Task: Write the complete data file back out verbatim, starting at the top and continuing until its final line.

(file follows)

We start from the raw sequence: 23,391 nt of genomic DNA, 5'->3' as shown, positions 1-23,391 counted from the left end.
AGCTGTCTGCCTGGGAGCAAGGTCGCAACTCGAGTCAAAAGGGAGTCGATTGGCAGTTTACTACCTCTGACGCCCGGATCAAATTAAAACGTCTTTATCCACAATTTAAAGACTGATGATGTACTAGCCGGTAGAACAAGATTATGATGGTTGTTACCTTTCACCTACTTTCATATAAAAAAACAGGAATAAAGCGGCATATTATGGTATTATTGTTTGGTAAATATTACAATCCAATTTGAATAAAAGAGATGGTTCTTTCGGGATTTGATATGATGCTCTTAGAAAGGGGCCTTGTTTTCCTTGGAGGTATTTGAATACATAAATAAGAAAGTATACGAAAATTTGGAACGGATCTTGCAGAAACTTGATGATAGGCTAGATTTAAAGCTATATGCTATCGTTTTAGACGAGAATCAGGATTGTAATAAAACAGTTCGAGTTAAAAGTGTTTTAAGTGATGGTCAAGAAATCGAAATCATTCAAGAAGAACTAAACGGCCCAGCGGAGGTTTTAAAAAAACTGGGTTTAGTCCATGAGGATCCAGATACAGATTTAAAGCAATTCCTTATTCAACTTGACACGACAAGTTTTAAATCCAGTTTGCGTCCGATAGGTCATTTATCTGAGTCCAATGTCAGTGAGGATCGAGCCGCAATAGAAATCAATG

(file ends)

We start from the raw sequence: 23,391 nt of genomic DNA, 5'->3' as shown, positions 1-23,391 counted from the left end.
AGCTGTCTGCCTGGGAGCAAGGTCGCAACTCGAGTCAAAAGGGAGTCGATTGGCAGTTTACTACCTCTGACGCCCGGATCAAATTAAAACGTCTTTATCCACAATTTAAAGACTGATGATGTACTAGCCGGTAGAACAAGATTATGATGGTTGTTACCTTTCACCTACTTTCATATAAAAAAACAGGAATAAAGCGGCATATTATGGTATTATTGTTTGGTAAATATTACAATCCAATTTGAATAAAAGAGATGGTTCTTTCGGGATTTGATATGATGCTCTTAGAAAGGGGCCTTGTTTTCCTTGGAGGTATTTGAATACATAAATAAGAAAGTATACGAAAATTTGGAACGGATCTTGCAGAAACTTGATGATAGGCTAGATTTAAAGCTATATGCTATCGTTTTAGACGAGAATCAGGATTGTAATAAAACAGTTCGAGTTAAAAGTGTTTTAAGTGATGGTCAAGAAATCGAAATCATTCAAGAAGAACTAAACGGCCCAGCGGAGGTTTTAAAAAAACTGGGTTTAGTCCATGAGGATCCAGATACAGATTTAAAGCAATTCCTTATTCAACTTGACACGACAAGTTTTAAATCCAGTTTGCGTCCGATAGGTCATTTATCTGAGTCCAATGTCAGTGAGGATCGAGCCGCAATAGAAATCAATG